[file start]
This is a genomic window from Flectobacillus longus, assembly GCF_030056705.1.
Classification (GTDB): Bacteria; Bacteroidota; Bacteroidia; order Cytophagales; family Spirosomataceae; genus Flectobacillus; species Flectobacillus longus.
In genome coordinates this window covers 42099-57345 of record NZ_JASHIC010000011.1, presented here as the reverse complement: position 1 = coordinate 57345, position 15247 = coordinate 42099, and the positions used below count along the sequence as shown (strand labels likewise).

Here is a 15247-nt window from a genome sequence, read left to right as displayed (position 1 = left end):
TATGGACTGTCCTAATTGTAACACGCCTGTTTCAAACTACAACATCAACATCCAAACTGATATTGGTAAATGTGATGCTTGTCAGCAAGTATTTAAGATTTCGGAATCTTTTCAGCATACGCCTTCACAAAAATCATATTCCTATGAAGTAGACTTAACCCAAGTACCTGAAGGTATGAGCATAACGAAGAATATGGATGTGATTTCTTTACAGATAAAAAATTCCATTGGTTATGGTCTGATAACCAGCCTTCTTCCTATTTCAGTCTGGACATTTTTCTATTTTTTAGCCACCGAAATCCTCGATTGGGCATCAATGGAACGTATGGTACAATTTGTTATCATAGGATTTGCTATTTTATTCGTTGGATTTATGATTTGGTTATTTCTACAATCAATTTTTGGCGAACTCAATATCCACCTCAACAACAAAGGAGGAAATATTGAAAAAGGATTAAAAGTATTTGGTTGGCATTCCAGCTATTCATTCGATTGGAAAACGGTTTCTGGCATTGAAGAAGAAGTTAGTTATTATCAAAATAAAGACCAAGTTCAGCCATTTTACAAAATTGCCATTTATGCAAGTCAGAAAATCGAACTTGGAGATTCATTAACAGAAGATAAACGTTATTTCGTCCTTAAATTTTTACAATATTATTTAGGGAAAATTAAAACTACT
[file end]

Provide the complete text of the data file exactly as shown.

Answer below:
This is a genomic window from Flectobacillus longus, assembly GCF_030056705.1.
Classification (GTDB): Bacteria; Bacteroidota; Bacteroidia; order Cytophagales; family Spirosomataceae; genus Flectobacillus; species Flectobacillus longus.
In genome coordinates this window covers 42099-57345 of record NZ_JASHIC010000011.1, presented here as the reverse complement: position 1 = coordinate 57345, position 15247 = coordinate 42099, and the positions used below count along the sequence as shown (strand labels likewise).

Here is a 15247-nt window from a genome sequence, read left to right as displayed (position 1 = left end):
TATGGACTGTCCTAATTGTAACACGCCTGTTTCAAACTACAACATCAACATCCAAACTGATATTGGTAAATGTGATGCTTGTCAGCAAGTATTTAAGATTTCGGAATCTTTTCAGCATACGCCTTCACAAAAATCATATTCCTATGAAGTAGACTTAACCCAAGTACCTGAAGGTATGAGCATAACGAAGAATATGGATGTGATTTCTTTACAGATAAAAAATTCCATTGGTTATGGTCTGATAACCAGCCTTCTTCCTATTTCAGTCTGGACATTTTTCTATTTTTTAGCCACCGAAATCCTCGATTGGGCATCAATGGAACGTATGGTACAATTTGTTATCATAGGATTTGCTATTTTATTCGTTGGATTTATGATTTGGTTATTTCTACAATCAATTTTTGGCGAACTCAATATCCACCTCAACAACAAAGGAGGAAATATTGAAAAAGGATTAAAAGTATTTGGTTGGCATTCCAGCTATTCATTCGATTGGAAAACGGTTTCTGGCATTGAAGAAGAAGTTAGTTATTATCAAAATAAAGACCAAGTTCAGCCATTTTACAAAATTGCCATTTATGCAAGTCAGAAAATCGAACTTGGAGATTCATTAACAGAAGATAAACGTTATTTCGTCCTTAAATTTTTACAATATTATTTAGGGAAAATTAAAACTACT